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[146] the battle. To mass troops against the fire of a covered line is simply to devote them to destruction. The greater the mass, the greater the loss—that is all. A large mass has no more chance of success than a small one. That this is absolutely true since the introduction of breechloaders is probably not doubted by any one; and it was very nearly true with the muzzle-loading rifles used during our late war, as was abundantly demonstrated on many occasions.

I have always believed that the true tactics of our late war, whenever our force was double that of the enemy (as it sometimes was and always should have been at all points where decisive movements were to be made), were to throw one half the force upon the enemy's rear, so as to compel him to attack that force or else retreat by side roads with loss of trains and artillery. This would doubtless have been a bold departure from the ancient tactics, which had not yet been proved obsolete. Yet I always thought it strange that our leading generals were unwilling to attempt it. Had Sherman divided his army in such a way, and struck at Hood's rear, he might have found a chance to destroy that army as well as the railroads in Georgia.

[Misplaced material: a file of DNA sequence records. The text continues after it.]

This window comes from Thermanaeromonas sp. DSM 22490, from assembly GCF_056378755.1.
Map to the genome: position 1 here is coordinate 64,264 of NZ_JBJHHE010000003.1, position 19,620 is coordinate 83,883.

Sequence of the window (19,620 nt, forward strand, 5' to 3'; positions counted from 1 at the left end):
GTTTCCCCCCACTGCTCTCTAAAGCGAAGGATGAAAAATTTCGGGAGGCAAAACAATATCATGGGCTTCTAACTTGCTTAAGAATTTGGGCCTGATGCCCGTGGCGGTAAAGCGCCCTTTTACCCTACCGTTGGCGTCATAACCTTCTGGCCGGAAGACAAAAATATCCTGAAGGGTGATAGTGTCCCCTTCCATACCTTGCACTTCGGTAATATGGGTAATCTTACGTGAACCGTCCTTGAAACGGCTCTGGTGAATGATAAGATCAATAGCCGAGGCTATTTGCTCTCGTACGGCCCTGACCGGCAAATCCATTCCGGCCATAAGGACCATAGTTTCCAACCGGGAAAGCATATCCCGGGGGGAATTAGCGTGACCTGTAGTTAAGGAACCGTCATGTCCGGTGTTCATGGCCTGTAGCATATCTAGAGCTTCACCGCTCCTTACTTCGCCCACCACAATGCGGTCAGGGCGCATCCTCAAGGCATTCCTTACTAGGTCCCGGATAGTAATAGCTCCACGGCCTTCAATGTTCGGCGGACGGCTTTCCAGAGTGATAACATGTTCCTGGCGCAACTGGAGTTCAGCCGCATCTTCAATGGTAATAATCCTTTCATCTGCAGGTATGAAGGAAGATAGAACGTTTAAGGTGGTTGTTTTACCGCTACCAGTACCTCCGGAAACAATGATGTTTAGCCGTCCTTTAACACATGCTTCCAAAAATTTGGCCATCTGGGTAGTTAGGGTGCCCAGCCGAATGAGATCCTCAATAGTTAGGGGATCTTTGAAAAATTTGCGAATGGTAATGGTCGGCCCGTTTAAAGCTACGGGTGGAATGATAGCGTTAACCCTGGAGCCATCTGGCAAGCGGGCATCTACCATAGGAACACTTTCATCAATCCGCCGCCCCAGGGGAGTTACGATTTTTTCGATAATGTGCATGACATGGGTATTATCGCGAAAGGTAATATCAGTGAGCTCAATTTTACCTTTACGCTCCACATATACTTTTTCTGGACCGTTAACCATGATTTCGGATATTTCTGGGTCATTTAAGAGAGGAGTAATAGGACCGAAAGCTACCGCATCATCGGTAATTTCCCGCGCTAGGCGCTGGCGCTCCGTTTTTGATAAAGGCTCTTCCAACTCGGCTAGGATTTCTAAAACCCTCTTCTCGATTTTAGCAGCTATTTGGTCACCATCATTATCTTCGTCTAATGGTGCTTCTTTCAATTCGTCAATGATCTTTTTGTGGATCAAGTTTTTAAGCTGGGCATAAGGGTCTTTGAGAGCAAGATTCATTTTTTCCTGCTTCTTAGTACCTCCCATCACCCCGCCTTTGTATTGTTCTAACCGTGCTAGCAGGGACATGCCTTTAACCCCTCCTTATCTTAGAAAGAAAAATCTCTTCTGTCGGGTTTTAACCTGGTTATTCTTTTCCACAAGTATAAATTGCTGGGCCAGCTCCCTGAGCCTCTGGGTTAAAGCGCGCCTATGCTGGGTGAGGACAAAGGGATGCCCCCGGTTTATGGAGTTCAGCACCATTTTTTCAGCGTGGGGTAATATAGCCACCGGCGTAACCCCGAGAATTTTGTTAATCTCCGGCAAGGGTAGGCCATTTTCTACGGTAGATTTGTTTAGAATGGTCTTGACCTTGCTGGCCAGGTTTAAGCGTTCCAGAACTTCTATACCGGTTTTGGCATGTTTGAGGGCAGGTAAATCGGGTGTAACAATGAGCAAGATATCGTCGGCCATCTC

The death of McPherson, on July 22, was felt by all to be an irreparable loss, and by none more so than by General Sherman, who manifested deep feeling when the body was brought to the Howard House, east of Atlanta. I recollect well his remark to the effect that the whole of the Confederacy could not atone for the sacrifice of one such life.

My recollection of some of the incidents of that day differs in some respects from that of General Sherman. As soon as it was known that the Army of the Tennessee was heavily engaged I drew out of line the larger part of my troops, leaving the picket-line in position, with strong reserves behind the parapets, and massed them

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